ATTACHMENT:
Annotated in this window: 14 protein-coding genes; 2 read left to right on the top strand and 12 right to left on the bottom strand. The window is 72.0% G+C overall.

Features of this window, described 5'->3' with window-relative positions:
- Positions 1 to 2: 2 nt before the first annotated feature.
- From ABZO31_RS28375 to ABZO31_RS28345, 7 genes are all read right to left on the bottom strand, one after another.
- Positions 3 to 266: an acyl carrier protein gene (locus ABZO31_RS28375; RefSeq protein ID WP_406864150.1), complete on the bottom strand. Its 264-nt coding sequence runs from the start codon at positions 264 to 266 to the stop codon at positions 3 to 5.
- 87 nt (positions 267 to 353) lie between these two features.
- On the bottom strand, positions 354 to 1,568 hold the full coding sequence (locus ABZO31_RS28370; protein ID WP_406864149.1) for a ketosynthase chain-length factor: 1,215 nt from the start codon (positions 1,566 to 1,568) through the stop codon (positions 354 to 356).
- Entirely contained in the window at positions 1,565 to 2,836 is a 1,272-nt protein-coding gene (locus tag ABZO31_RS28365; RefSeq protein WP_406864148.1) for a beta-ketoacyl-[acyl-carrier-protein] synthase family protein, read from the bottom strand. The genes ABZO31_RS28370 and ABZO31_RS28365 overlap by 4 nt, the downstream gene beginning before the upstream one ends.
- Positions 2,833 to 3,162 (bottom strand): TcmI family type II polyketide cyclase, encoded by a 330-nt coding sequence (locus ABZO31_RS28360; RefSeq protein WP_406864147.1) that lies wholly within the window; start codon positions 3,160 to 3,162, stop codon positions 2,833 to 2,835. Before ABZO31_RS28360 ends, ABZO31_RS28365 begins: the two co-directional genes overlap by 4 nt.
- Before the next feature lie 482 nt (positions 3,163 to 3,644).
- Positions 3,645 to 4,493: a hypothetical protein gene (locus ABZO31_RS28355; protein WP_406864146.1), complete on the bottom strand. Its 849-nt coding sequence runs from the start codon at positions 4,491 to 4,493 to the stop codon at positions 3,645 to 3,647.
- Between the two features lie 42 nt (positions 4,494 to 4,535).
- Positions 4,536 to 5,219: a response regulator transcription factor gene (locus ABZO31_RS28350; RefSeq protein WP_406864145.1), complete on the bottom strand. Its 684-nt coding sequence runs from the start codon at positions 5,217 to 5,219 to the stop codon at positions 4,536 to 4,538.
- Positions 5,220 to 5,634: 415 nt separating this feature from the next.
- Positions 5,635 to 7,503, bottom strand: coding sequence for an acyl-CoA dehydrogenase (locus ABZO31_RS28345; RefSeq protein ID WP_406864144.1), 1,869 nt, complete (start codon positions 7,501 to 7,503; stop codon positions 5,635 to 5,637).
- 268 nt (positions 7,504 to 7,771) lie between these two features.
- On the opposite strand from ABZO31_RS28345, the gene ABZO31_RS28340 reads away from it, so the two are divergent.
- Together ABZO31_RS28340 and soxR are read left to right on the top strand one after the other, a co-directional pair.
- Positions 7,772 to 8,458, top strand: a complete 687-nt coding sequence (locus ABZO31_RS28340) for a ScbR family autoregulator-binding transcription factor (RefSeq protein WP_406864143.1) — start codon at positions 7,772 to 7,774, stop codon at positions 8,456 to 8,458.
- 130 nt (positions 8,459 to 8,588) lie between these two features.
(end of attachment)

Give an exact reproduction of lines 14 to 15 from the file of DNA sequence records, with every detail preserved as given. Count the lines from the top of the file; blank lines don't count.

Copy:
- Positions 5,220 to 5,634: 415 nt separating this feature from the next.
- Positions 5,635 to 7,503, bottom strand: coding sequence for an acyl-CoA dehydrogenase (locus ABZO31_RS28345; RefSeq protein ID WP_406864144.1), 1,869 nt, complete (start codon positions 7,501 to 7,503; stop codon positions 5,635 to 5,637).